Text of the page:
If you happen to have a couple of brown thumbs and kill any plant you touch you may want to consider planting mint in your garden. These members of the mint family is so hardy that it can practically be planted anywhere and in many cases it can take over your garden without taking some precautions during your planting. Couple of low impact options is to grow it in a pot on your patio or even grow in a hanging basket and harvest the leaves as they grow over the side. If you wish to grow your mint at ground level you will need to create a root barrier to keep it from spreading over your whole garden. You start by digging a 12-18 inch hole and place your mint in a large plastic pot or lay down a plastic liner with drainage holes. One other option is to use an old 5 gallon bucket and give your mint a little more room to grow but you will need to dig a little deeper hole.

Now for picking your plant(s), if you want some peppermint for tea or that mojito in the middle of summer you will need to buy your plant from a nursery (unless you have a nice friend or neighbor to get a start from them) since peppermint is sterile so you will be unable to grow it from seed. Other mints such as spearmint can be started from seed but it will take a couple months until you can begin harvesting. I would definitely recommend buying as plants since they are usually inexpensive and a modest plant can become pretty established in just a few weeks. The one exception is if you want a species you may not be able to find in your area nursery, so seeds might be your only option.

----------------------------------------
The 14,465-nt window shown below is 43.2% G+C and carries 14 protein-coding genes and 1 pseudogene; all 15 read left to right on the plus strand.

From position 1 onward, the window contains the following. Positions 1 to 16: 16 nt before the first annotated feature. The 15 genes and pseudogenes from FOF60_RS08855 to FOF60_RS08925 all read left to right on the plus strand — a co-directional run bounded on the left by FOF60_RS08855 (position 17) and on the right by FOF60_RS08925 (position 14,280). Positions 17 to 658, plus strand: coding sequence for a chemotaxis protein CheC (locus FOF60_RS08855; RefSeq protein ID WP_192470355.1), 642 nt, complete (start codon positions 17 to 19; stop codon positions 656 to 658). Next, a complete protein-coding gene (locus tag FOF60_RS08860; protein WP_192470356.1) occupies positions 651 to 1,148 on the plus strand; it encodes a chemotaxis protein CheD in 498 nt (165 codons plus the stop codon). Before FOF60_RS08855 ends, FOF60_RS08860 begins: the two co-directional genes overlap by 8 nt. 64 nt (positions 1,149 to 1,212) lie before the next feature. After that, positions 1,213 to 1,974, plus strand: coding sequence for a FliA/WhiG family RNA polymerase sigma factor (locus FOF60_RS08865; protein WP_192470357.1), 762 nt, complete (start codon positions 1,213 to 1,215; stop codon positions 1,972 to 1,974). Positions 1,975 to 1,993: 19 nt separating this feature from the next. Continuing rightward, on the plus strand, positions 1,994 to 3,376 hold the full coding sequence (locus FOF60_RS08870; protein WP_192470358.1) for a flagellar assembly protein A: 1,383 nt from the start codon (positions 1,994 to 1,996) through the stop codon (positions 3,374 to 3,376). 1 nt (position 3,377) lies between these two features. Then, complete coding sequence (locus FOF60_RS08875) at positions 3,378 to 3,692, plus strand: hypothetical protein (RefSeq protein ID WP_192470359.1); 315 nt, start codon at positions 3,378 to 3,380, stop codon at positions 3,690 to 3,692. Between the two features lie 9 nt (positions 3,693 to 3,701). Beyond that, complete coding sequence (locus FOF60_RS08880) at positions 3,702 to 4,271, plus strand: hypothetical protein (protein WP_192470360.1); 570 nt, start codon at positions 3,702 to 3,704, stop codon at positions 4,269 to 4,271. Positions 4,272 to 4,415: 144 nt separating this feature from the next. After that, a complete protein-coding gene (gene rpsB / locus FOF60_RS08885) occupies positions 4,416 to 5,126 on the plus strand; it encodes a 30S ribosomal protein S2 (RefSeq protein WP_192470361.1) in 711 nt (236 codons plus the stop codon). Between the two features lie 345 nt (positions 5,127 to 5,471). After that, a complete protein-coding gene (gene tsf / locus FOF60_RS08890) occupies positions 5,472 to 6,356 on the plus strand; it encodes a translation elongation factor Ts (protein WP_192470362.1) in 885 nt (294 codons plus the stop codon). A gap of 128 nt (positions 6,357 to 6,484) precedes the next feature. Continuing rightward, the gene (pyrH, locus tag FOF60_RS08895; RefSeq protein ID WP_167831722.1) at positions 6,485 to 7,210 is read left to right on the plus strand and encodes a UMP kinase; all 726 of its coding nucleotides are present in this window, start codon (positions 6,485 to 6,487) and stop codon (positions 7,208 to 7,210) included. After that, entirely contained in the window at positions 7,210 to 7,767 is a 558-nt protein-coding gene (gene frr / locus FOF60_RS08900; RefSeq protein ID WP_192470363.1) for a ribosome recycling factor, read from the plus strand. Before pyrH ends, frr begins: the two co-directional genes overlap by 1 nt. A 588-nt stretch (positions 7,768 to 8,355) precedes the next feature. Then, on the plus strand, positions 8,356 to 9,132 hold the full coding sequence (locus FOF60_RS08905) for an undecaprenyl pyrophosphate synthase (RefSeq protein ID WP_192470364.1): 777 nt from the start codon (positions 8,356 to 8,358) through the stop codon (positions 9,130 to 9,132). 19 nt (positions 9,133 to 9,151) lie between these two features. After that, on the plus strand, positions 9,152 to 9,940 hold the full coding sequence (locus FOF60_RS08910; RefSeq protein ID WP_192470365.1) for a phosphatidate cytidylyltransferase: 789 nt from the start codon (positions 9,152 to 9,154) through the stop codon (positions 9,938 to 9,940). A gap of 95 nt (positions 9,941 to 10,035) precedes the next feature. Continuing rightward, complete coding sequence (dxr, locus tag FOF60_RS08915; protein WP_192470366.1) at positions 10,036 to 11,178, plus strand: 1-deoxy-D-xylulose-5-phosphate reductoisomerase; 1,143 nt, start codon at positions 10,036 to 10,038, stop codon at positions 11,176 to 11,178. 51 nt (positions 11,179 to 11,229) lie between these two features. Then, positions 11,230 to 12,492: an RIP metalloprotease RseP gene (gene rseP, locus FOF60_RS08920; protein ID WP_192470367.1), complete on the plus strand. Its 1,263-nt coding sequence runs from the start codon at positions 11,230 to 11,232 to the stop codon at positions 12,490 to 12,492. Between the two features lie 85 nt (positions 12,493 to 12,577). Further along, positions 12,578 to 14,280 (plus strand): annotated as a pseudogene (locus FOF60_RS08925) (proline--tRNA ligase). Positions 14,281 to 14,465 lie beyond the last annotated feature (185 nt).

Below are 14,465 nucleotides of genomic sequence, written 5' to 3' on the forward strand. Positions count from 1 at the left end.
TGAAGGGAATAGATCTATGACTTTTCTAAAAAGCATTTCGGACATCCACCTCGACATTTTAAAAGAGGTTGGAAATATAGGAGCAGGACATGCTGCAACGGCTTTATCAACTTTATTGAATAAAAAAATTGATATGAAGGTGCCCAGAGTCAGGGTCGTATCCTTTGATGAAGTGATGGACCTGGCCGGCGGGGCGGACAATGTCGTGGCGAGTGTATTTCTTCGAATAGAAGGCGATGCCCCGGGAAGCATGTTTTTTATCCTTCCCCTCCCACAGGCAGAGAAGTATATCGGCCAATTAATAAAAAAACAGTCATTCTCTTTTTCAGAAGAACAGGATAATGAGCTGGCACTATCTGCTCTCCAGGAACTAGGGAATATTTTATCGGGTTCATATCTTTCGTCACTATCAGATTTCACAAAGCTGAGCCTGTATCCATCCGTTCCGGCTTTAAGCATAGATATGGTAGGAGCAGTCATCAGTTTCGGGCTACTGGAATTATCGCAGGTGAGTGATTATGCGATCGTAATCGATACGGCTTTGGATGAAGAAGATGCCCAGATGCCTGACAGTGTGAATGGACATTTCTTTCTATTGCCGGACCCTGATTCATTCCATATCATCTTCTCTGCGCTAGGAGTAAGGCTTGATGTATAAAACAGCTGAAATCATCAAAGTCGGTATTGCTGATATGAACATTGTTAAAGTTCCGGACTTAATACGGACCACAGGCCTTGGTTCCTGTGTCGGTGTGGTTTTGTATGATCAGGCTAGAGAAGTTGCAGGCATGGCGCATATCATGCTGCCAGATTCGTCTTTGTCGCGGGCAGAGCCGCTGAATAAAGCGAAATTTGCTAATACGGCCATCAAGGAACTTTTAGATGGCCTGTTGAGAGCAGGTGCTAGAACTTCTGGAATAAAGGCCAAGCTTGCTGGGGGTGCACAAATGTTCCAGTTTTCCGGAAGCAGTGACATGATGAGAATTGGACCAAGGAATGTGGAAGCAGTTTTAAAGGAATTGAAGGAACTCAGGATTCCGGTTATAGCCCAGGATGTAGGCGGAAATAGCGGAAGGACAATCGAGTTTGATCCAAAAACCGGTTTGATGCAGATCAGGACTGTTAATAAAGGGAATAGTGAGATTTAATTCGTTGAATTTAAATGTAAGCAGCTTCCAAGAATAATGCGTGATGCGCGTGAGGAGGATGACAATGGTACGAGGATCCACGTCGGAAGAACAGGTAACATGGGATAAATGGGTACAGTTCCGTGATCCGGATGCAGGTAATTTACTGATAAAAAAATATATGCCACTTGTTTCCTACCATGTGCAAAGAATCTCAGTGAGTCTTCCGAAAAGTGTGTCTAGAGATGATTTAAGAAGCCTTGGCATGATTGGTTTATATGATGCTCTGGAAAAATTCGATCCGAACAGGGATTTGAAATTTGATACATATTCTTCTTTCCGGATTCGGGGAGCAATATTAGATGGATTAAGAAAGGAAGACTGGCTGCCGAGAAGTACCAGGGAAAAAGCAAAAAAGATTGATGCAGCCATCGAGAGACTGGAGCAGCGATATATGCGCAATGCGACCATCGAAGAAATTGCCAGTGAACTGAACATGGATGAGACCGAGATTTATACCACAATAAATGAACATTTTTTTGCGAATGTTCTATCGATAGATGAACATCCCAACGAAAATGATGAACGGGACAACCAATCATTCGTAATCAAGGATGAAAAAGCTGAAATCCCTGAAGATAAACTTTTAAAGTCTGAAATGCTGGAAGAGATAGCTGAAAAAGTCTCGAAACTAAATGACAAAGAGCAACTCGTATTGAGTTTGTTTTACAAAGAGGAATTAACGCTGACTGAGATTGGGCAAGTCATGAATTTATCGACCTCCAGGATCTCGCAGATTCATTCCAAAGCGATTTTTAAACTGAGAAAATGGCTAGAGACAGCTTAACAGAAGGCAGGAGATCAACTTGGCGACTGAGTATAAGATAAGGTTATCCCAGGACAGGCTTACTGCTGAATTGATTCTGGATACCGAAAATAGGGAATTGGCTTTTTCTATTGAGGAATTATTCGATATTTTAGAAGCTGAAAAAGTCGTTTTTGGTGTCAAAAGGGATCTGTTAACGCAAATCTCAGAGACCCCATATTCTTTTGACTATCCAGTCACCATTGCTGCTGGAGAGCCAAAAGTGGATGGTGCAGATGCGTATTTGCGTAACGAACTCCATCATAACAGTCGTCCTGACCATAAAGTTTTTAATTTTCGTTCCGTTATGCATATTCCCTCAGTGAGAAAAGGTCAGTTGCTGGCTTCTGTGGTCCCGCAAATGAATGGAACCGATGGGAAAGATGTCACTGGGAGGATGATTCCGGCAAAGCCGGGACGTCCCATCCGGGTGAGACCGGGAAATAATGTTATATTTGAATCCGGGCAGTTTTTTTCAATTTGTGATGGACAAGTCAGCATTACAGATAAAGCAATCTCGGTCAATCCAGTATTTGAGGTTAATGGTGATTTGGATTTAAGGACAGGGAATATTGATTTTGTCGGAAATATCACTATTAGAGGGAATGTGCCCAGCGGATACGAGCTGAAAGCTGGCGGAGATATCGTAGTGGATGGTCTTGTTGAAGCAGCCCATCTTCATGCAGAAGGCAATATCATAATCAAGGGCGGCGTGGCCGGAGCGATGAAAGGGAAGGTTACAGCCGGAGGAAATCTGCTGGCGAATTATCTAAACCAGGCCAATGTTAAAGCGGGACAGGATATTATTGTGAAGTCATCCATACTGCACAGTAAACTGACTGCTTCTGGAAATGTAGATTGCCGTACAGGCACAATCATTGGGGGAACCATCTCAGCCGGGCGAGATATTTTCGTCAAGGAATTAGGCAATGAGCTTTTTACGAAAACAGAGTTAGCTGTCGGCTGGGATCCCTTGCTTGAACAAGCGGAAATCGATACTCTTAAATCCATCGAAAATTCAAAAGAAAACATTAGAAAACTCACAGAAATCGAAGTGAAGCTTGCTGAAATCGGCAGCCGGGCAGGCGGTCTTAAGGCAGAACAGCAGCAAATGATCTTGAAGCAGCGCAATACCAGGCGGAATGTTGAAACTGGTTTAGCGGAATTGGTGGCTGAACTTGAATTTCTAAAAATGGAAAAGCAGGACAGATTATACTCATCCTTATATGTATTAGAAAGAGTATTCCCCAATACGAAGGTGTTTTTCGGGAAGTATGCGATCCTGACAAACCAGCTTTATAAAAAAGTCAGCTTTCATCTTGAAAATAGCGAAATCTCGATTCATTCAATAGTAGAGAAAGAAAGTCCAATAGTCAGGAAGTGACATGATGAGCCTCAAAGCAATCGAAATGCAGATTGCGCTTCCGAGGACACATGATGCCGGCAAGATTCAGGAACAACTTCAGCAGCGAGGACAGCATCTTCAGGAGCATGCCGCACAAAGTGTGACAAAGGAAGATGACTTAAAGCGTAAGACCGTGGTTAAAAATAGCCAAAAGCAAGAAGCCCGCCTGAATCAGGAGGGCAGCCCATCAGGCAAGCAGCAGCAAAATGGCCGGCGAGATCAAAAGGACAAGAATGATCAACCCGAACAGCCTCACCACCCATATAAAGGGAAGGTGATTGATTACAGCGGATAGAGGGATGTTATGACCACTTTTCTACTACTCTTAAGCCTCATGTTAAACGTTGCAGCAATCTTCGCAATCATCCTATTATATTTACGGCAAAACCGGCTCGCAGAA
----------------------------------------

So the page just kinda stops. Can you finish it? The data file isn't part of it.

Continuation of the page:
So why grow mint in the first place. It has a great fragrance and many uses including refreshing your breath, deterring pests (mosquitoes, slugs, wasps, and ants), garnishes or major ingredient to your cold drinks. For me the primary reason was peppermint tea.

If you don’t think you like peppermint tea make sure you try the fresh version before you sign it off. Tea leaves are dried so they last longer if you want the best flavor best to use it fresh. There is no part of peppermint that can harm you so can break off a piece of mint (stem and all) and let it seep for 5 to 10 minutes. Not only is it a refreshing beverage that leaves your mouth with a nice clean taste but also can help with any stomach discomfort. If you want something with a little more flavor try this recipe:

Straight from the garden peppermint tea recipe

Ingredients:

  • 3 peppermint leaves
  • 3 spearmint leaves
  • 3 lemon balm leaves

Directions:
Add leaves to one cup of boiling hot water. Let leaves seep for 10 minutes. Add honey or sugar if desired.